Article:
Friday, June 05, 2009


Fleabane is common around the forest right now. This one, I believe, is common fleabane or Erigeron philadelphicus. Philadelphicus tends toward the pink or lavendar, as this one is, and it doesn't have much in the way of leaves.

There’s not much variation in how common fleabane, daisy fleabane (Erigeron strigosus) and annual fleabane (Erigeron annus) all look. The colors vary from white to pale lavender. They don’t keep fleas away.

Annual fleabane is often called daisy fleabane instead of annual fleabane even in some books. The difference between all of them lies in the tiny hairs on the stem and to some extent in the number of leaves, but even that isn’t noticeable unless the plant you are looking at is an especially healthy one. So just fleabane is good enough as far as I’m concerned.

Fleabanes, even the one called daisy fleabane, are really asters.

So let’s recap: they don’t keep fleas away and the daisy fleabane isn’t a daisy. So much for descriptive names. They are all pretty, however, or at least I think so. Several plants will often grow close together, so it’s not unusual to find a small patch filled with 50 flowers within a few feet of each other, one of nature’s living bouquets.

I’ve never been one to understand why people prefer grass to, well, just about anything else, so I will freely admit that I could never think of fleabane as a weed, the way many seem to. If it flowers and turns the edge of the woods or the pond pink with such tiny and delicate little blooms, how could it be a weed? Not in my book, anyway.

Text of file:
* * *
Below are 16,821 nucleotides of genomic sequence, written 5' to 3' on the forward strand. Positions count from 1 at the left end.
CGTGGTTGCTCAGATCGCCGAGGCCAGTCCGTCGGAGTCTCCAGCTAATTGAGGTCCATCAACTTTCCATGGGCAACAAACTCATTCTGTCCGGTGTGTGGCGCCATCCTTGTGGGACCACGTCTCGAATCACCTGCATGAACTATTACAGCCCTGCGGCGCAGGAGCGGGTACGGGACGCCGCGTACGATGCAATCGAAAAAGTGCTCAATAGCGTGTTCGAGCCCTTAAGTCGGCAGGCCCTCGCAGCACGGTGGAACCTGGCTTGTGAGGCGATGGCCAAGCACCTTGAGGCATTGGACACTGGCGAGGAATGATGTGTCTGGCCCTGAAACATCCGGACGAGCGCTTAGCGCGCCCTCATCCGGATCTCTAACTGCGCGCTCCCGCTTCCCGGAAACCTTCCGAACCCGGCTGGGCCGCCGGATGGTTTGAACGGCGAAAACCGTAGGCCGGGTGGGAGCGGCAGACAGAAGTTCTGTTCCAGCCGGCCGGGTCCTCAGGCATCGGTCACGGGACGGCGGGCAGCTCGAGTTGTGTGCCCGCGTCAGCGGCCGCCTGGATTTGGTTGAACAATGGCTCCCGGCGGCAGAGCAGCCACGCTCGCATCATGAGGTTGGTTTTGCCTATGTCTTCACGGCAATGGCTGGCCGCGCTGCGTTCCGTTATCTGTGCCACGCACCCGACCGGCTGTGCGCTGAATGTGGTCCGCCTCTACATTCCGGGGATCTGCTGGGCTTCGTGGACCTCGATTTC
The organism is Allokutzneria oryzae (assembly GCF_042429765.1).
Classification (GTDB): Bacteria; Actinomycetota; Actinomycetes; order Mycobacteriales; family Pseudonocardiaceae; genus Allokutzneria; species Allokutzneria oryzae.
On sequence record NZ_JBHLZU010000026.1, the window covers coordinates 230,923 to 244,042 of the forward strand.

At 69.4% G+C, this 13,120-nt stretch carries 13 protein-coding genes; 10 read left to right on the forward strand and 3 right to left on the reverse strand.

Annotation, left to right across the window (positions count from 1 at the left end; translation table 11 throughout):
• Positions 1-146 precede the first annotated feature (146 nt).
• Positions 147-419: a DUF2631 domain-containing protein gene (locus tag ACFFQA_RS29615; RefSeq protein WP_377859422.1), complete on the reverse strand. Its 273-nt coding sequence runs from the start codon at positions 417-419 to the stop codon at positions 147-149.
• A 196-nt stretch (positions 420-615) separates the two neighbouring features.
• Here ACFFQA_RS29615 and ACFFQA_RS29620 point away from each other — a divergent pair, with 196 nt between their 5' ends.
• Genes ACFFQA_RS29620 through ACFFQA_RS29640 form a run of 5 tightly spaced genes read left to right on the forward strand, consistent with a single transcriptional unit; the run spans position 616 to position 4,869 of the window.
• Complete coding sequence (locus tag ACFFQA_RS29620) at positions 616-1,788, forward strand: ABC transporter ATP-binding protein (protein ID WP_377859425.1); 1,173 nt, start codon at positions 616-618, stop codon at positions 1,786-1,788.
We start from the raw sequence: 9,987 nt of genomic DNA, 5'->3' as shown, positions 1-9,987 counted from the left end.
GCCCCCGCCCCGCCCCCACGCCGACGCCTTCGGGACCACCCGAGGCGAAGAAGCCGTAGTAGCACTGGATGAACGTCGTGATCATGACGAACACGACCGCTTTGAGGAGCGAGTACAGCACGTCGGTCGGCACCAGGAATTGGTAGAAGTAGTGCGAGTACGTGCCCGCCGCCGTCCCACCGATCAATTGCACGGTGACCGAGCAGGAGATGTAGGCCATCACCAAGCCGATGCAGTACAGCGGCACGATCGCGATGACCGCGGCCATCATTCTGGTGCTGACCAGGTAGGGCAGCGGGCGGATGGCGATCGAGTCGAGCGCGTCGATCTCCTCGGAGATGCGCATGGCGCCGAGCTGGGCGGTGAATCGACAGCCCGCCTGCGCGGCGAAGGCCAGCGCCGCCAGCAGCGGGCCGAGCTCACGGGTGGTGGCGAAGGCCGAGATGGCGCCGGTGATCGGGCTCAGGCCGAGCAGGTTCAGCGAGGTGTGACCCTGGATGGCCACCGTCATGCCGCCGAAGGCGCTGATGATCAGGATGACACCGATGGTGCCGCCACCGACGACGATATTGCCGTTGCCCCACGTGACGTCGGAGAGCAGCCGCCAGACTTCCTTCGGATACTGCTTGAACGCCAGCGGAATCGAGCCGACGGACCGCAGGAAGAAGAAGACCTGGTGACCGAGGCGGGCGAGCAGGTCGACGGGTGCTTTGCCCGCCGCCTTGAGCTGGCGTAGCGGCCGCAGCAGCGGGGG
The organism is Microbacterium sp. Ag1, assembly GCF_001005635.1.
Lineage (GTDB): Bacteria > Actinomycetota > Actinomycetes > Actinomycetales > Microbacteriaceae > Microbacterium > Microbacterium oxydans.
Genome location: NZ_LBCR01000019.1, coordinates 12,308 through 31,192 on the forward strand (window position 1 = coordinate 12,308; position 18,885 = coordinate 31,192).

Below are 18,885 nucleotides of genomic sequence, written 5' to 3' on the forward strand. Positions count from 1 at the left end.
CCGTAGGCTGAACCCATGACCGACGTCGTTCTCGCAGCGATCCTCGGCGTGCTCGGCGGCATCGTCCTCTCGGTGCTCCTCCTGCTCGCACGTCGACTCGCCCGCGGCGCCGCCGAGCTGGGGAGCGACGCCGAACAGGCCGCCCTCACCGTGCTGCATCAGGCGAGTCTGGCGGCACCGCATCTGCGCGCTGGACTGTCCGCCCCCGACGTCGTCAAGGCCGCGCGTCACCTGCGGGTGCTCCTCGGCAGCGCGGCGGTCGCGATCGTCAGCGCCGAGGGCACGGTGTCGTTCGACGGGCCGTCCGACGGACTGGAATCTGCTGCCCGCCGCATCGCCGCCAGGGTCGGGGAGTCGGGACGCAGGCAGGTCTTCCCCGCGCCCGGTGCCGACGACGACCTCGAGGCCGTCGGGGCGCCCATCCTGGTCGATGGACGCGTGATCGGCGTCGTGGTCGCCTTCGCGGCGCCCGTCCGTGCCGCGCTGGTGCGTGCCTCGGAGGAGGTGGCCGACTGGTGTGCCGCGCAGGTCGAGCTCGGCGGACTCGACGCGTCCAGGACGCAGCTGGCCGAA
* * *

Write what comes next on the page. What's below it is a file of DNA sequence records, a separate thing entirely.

The-Grizzled-But-Still-Incorrigible-Scribe-Himself! said...

Good fleabane post—and I agree with you entirely. Why have grass when you can have flowers, even if some of those flowers are what others might deem a useless weed.

BTW, I identified the plant on my posting as "daisy fleabane" by counting rays (more than 50; fewer than 100), the leaves toothed but not clasping, and the flower head size—none being more than 3/4 of an inch across. Even so, I'm no more than 50 percent sure mine wasn't also common fleabane. Not, as you point out, that it matters.

Anonymous said...

In my neck of the woods, we call them "Oregon Daisy".


Lynne at Hasty Brook said...

I'm often confused by the names od wildflowers and this one is no exception.
Pretty flower though.

Carolyn H said...

Griz: I'm wrong so often when I try to ID things that anymore I just give it my best shot. I'm good with birds but anything else is hit or miss, I'm afraid.

Carolyn H.

Carolyn H said...

Gigi: Now there's a name for them I haven't heard before. Of course, I don't live in Oregon, so I guess not knowing that shouldn't be a surprise...

Carolyn H.

Carolyn H said...

Lynne: so many flowers, so little time. They are all pretty, though, and I think that's the main thing.

Carolyn H.

Cathy said...

Hmm, I'm not sure if I have the pink ones up here. Just remember seeing the white ones. Oh course the only thing I'm seeing this past week is clouds and rain for the most part.